At one time, Spetisbury had an abundance of woodpeckers because it takes its name from speht - woodpecker, and byrig - a fort. Spetisbury is home to the Iron Age fortifications known as Spetisbury Rings or Crawford Castle (but not related to Crawford Castle in Scotland), destroyed by Roman advances in the first century A.D. The earthworks, known as Spetisbury Rings, was a stronghold of Ionia before the Romans came, and Roman and Briton lie side by side in graves.
The recent history of the village originates from the 18th century St Monica's Priory, which was both a home for several different religious orders and regional aristocrats. Although most of the original building was destroyed, some still remains and forms part of the village hall. ANother important building is Spetisbury Manor. The building, many years previously, that of a local squire is now a large retirement home.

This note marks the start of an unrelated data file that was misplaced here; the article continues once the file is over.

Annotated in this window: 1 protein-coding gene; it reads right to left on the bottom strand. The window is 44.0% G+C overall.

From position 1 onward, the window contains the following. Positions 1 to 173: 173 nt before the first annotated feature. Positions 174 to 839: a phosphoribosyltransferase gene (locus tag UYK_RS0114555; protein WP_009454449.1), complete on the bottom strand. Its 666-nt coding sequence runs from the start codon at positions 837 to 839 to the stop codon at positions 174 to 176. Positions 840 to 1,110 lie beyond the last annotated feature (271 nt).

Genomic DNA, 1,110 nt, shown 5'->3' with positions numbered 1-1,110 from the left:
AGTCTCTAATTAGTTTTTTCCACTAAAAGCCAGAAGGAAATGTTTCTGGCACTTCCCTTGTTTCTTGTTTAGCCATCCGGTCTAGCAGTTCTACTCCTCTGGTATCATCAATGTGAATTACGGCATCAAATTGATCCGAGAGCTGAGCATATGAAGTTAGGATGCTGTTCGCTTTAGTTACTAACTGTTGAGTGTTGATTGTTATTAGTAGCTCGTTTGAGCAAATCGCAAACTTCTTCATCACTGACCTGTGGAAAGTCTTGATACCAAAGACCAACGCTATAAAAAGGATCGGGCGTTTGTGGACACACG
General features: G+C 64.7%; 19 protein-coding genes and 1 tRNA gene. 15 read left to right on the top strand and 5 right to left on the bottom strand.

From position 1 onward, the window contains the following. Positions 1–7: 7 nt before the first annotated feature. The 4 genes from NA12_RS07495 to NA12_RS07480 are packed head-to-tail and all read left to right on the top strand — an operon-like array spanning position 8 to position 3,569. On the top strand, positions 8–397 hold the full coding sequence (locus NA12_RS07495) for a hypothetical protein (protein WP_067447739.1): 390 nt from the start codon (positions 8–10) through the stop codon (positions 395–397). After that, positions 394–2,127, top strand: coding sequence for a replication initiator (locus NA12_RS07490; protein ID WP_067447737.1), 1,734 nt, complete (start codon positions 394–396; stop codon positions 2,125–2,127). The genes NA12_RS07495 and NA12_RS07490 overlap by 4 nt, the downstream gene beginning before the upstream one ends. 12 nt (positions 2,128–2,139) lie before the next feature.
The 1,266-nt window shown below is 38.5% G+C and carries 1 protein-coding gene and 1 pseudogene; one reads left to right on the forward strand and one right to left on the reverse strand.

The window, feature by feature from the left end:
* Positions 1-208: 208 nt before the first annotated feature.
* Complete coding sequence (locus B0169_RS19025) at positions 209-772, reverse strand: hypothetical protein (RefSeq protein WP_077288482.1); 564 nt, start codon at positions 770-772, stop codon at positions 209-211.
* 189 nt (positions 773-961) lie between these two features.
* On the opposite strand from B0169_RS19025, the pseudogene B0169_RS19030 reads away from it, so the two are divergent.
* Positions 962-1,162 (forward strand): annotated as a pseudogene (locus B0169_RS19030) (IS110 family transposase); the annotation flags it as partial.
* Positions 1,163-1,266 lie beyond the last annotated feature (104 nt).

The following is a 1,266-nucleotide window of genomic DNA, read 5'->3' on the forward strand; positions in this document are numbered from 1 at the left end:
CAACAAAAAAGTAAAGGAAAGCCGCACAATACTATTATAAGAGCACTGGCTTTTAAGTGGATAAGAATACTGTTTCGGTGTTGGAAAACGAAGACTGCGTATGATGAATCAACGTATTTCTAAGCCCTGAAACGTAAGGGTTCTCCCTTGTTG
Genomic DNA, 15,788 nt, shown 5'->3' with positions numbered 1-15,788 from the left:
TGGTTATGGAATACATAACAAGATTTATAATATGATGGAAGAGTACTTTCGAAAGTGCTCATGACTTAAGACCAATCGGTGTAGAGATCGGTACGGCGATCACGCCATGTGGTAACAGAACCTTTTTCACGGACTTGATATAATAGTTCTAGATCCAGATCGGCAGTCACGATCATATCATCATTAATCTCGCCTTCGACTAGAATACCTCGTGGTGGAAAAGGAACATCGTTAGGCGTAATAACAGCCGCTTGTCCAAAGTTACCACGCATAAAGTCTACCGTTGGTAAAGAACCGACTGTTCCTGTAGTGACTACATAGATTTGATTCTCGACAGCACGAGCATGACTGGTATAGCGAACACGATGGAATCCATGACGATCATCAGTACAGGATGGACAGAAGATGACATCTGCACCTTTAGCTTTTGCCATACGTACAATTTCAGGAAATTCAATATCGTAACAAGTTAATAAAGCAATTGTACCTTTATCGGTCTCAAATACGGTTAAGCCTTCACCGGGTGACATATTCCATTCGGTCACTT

The centre of the linear settlement is crossed by the B3075, which traverses the Stour at Crawford Bridge, one of the river's most famous arch bridges. Built in the 15th century, it has nine arches. Other notable transport structures include a disused railway station on the former Somerset and Dorset Joint Railway. Spetisbury station was one of four stations on the Dorset section of the line closed as an economy measure in 1956; the whole railway closed in 1966 as part of the Beeching Axe.
1. John Hutchins, The history and antiquities of the County of Dorset, 3rd ed., edited by William Shipp and James Whitworth Hodson, Westminster: J.B. Nichols and Sons, 1861-1873.
2. John Newman and Nikolaus Pevsner, The buildings of England: Dorset. Harmondsworth: Penguin, 1972, pp. 394-395